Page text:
Weekend (estimates)
April 8 – 10, 2011
Title Distributor Gross (avg) % chng Theaters Cume
Hop Uni 21.6 (5,980) -42% 3616 68.1
Arthur WB 12.5 (3,810) NEW 3276 12.5
Hanna Focus 12.3 (4,850) NEW 2535 12.3
Soul Surfer Sony 10.9 (4,910) NEW 2214 10.9
Insidious Film District 9.8 (4,060) -26% 2419 27.2
Your Highness Uni 9.5 (3,420) NEW 2769 9.5
Source Code Summit 9.0 (3,040) -39% 2971 28.6
Limitless Relativity 5.6 (2,130) -40% 2642 64.3
Diary of a Wimpy Kid: Rodrick Rules! Fox 4.9 (1,690) -52% 2881 45.5
The Lincoln Lawyer Lions Gate 4.4 (1,830) -35% 2420 46.3
Rango Par 2.3 (1,140) -49% 2007 117.5
Sucker Punch WB 2.1 (1,180) -66% 1755 33.9
Paul Uni 1.7 (1,040) -59% 1667 35.1
Battle: Los Angeles Sony 1.5 (1,090) -57% 1408 81.2
Jane Eyre Focus 1.2 (4,780) -3% 247 5.2
Win Win Fox Searchlight 1.2 (5,220) 4% 226 3.5
The Adjustment Bureau Uni .88 (1,120) -59% 783 60.1
Born to Be Wild WB .82 (3,980) NEW 206 0.82
The King’s Speech Weinstein Co. .55 (810) -52% 675 137.6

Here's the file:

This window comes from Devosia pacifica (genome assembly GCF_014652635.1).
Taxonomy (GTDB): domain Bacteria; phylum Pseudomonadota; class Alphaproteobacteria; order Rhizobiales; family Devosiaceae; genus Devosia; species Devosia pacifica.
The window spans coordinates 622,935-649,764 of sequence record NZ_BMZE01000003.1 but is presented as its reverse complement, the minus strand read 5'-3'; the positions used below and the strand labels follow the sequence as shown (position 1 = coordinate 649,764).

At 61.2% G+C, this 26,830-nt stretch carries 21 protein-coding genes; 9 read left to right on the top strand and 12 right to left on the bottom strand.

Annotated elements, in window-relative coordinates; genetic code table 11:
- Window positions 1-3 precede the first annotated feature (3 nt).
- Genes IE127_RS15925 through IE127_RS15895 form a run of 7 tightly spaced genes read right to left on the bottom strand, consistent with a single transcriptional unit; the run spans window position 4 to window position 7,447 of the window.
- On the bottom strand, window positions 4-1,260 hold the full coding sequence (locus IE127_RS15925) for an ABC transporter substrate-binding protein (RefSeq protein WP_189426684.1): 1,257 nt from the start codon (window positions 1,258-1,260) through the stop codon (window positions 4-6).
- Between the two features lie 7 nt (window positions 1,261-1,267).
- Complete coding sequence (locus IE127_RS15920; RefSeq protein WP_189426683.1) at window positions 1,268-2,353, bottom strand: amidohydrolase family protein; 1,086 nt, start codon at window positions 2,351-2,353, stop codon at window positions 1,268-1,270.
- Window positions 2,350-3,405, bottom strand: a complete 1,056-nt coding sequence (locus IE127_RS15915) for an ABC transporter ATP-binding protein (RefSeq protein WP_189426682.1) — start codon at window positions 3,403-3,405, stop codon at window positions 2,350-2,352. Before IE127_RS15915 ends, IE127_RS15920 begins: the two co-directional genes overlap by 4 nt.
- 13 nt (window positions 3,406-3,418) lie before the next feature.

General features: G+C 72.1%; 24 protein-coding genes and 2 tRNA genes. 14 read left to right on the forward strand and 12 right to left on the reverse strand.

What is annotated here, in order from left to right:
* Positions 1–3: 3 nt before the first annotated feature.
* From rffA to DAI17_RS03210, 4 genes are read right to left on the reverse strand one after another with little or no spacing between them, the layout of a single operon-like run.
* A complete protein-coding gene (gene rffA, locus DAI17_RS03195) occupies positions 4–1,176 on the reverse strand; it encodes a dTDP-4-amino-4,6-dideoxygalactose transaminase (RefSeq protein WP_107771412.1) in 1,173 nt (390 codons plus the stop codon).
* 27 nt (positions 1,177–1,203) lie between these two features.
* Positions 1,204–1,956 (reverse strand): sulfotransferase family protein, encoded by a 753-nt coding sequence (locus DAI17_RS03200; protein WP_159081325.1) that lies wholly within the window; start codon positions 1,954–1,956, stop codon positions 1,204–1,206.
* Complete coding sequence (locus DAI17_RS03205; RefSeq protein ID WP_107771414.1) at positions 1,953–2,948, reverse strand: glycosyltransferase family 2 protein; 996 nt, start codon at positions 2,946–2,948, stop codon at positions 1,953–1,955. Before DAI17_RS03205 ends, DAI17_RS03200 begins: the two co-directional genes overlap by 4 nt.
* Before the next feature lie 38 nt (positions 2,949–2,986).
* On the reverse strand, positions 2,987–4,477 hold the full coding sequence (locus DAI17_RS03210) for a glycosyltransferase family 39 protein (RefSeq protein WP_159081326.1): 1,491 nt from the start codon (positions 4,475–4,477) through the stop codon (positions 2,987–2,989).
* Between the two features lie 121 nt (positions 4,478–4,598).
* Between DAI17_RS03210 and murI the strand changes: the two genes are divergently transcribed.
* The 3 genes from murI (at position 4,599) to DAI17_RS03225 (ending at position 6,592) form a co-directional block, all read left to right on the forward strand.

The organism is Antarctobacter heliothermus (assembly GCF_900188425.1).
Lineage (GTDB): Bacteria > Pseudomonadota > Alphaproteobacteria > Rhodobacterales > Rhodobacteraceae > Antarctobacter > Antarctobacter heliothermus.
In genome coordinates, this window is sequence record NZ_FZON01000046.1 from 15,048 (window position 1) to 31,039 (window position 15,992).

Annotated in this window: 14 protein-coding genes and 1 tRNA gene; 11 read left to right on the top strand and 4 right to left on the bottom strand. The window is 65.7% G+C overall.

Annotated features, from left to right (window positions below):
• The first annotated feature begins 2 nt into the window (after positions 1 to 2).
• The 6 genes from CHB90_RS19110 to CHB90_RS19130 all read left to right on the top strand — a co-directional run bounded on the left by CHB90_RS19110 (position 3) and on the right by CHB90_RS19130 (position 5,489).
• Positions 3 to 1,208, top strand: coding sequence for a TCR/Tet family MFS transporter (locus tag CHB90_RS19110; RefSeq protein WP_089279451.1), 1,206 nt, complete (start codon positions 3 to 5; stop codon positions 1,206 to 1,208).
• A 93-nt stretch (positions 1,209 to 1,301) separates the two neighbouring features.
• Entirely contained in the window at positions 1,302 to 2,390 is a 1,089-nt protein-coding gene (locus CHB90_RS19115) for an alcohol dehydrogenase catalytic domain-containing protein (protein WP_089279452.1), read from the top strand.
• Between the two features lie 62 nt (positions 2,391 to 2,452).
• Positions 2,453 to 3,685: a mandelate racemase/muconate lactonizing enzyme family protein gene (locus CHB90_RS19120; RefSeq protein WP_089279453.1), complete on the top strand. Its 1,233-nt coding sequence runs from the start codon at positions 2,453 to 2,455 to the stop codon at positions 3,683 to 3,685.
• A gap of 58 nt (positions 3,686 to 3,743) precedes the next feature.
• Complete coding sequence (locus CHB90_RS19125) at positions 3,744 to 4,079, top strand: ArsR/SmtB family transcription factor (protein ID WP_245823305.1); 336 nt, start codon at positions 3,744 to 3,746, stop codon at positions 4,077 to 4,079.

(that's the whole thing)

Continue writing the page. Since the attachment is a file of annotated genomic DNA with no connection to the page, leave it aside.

No Eres Tu, Soy Yo Lions Gate .53 (2340) NEW 226 0.53
Red Riding Hood WB .52 (670) -71% 777 36.7
Weekend Total
($500,000+ Films)
$113.80
% Change (Last Year) -7%
% Change (Last Week) -5%
Also debuting/expanding
Thank You UTV .25 (2,750) 92 0.25
Kill the Irishman Anchor Bay 91,600 (1,760) -19% 52 0.85
Miral Weinstein Co. 55,700 (1,920) -24% 29 0.25
In a Better World Sony Classics 48,600 (4,050) 47% 12 0.1
Meek’s Cut Off Osciloscope 19,800 (9,900) 2 0.02
Blank City FilmsWeLike 10,600 (10,600) 1 0.01
Meet Monica Velour Anchor Bay 7,300 (3,650) 2 0.01
Ceremony Magnolia 6,800 (2,270) 3 0.01
Henry’s Crime Moving Pictures 6,600 (3,300) 2 0.01